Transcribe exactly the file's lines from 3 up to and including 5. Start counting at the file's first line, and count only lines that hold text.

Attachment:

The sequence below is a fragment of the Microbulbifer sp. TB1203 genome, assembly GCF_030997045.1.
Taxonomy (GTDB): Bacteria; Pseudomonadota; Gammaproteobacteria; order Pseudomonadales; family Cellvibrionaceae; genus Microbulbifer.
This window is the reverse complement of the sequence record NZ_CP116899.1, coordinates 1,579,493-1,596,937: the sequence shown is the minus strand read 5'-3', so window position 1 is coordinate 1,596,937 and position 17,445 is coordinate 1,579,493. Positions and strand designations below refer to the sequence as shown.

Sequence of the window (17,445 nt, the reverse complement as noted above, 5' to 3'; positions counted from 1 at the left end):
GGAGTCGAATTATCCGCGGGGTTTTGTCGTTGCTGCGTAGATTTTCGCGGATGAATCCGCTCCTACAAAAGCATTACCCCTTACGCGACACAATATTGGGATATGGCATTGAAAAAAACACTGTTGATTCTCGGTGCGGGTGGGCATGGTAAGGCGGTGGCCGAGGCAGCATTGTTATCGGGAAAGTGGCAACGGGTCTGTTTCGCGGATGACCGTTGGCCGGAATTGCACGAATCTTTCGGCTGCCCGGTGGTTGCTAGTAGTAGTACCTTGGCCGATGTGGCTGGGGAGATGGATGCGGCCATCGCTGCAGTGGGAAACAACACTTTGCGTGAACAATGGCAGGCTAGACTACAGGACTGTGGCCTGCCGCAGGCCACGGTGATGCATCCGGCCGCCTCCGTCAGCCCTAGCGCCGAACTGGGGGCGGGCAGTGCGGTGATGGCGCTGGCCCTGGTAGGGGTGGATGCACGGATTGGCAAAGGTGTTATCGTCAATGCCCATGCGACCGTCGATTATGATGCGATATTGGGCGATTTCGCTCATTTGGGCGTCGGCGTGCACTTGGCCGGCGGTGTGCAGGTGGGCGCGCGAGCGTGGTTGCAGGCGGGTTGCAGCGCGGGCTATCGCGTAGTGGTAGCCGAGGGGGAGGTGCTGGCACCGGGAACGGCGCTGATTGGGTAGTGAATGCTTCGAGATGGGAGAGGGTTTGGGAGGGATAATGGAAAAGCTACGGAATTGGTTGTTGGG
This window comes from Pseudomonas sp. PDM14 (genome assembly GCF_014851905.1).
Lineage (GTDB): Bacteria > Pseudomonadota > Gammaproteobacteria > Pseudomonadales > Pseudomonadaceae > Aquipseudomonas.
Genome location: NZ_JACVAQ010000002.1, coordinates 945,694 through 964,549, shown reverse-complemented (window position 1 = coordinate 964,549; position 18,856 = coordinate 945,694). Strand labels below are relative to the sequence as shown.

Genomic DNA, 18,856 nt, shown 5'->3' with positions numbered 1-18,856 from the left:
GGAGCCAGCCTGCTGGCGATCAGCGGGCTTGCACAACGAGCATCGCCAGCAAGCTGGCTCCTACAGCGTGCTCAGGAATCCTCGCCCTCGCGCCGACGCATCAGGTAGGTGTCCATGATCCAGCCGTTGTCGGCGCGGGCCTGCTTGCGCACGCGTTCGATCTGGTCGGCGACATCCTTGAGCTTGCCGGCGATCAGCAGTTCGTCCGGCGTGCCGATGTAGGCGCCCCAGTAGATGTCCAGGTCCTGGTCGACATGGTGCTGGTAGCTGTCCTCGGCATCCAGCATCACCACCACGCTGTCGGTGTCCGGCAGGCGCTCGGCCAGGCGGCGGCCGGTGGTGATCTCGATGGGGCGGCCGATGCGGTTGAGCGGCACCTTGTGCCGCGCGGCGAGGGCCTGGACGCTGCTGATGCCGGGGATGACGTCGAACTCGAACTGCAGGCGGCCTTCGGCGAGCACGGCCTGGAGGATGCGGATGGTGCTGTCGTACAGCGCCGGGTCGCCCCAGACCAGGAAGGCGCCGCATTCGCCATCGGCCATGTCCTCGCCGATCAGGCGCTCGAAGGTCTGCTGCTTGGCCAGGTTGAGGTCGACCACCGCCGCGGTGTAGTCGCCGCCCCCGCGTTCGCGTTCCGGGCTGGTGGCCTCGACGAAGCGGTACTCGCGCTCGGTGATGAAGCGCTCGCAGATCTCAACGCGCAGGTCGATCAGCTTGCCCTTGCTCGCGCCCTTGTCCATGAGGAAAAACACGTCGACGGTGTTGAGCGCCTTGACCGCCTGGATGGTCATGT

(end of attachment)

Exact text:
This window is the reverse complement of the sequence record NZ_CP116899.1, coordinates 1,579,493-1,596,937: the sequence shown is the minus strand read 5'-3', so window position 1 is coordinate 1,596,937 and position 17,445 is coordinate 1,579,493. Positions and strand designations below refer to the sequence as shown.

Sequence of the window (17,445 nt, the reverse complement as noted above, 5' to 3'; positions counted from 1 at the left end):
GGAGTCGAATTATCCGCGGGGTTTTGTCGTTGCTGCGTAGATTTTCGCGGATGAATCCGCTCCTACAAAAGCATTACCCCTTACGCGACACAATATTGGGATATGGCATTGAAAAAAACACTGTTGATTCTCGGTGCGGGTGGGCATGGTAAGGCGGTGGCCGAGGCAGCATTGTTATCGGGAAAGTGGCAACGGGTCTGTTTCGCGGATGACCGTTGGCCGGAATTGCACGAATCTTTCGGCTGCCCGGTGGTTGCTAGTAGTAGTACCTTGGCCGATGTGGCTGGGGAGATGGATGCGGCCATCGCTGCAGTGGGAAACAACACTTTGCGTGAACAATGGCAGGCTAGACTACAGGACTGTGGCCTGCCGCAGGCCACGGTGATGCATCCGGCCGCCTCCGTCAGCCCTAGCGCCGAACTGGGGGCGGGCAGTGCGGTGATGGCGCTGGCCCTGGTAGGGGTGGATGCACGGATTGGCAAAGGTGTTATCGTCAATGCCCATGCGACCGTCGATTATGATGCGATATTGGGCGATTTCGCTCATTTGGGCGTCGGCGTGCACTTGGCCGGCGGTGTGCAGGTGGGCGCGCGAGCGTGGTTGCAGGCGGGTTGCAGCGCGGGCTATCGCGTAGTGGTAGCCGAGGGGGAGGTGCTGGCACCGGGAACGGCGCTGATTGGGTAGTGAATGCTTCGAGATGGGAGAGGGTTTGGGAGGGATAATGGAAAAGCTACGGAATTGGTTGTTGGG